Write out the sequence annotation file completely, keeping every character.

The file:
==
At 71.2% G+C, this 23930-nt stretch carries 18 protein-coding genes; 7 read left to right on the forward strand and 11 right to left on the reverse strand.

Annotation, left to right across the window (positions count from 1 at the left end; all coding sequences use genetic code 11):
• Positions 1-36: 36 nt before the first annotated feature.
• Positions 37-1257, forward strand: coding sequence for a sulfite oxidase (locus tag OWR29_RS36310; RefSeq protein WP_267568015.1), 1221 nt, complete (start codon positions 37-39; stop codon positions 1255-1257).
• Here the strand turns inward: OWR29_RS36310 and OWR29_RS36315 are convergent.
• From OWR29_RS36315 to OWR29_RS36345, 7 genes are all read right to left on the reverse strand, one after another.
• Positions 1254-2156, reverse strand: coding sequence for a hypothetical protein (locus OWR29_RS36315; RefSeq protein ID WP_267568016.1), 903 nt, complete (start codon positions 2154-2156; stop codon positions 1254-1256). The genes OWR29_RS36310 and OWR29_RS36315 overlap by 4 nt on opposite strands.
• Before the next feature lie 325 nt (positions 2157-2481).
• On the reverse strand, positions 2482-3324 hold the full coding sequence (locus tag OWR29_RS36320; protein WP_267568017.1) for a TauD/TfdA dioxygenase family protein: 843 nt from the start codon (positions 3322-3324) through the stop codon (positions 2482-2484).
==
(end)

At 71.2% G+C, this 23930-nt stretch carries 18 protein-coding genes; 7 read left to right on the forward strand and 11 right to left on the reverse strand.

Annotation, left to right across the window (positions count from 1 at the left end; all coding sequences use genetic code 11):
• Positions 1-36: 36 nt before the first annotated feature.
• Positions 37-1257, forward strand: coding sequence for a sulfite oxidase (locus tag OWR29_RS36310; RefSeq protein WP_267568015.1), 1221 nt, complete (start codon positions 37-39; stop codon positions 1255-1257).
• Here the strand turns inward: OWR29_RS36310 and OWR29_RS36315 are convergent.
• From OWR29_RS36315 to OWR29_RS36345, 7 genes are all read right to left on the reverse strand, one after another.
• Positions 1254-2156, reverse strand: coding sequence for a hypothetical protein (locus OWR29_RS36315; RefSeq protein ID WP_267568016.1), 903 nt, complete (start codon positions 2154-2156; stop codon positions 1254-1256). The genes OWR29_RS36310 and OWR29_RS36315 overlap by 4 nt on opposite strands.
• Before the next feature lie 325 nt (positions 2157-2481).
• On the reverse strand, positions 2482-3324 hold the full coding sequence (locus tag OWR29_RS36320; protein WP_267568017.1) for a TauD/TfdA dioxygenase family protein: 843 nt from the start codon (positions 3322-3324) through the stop codon (positions 2482-2484).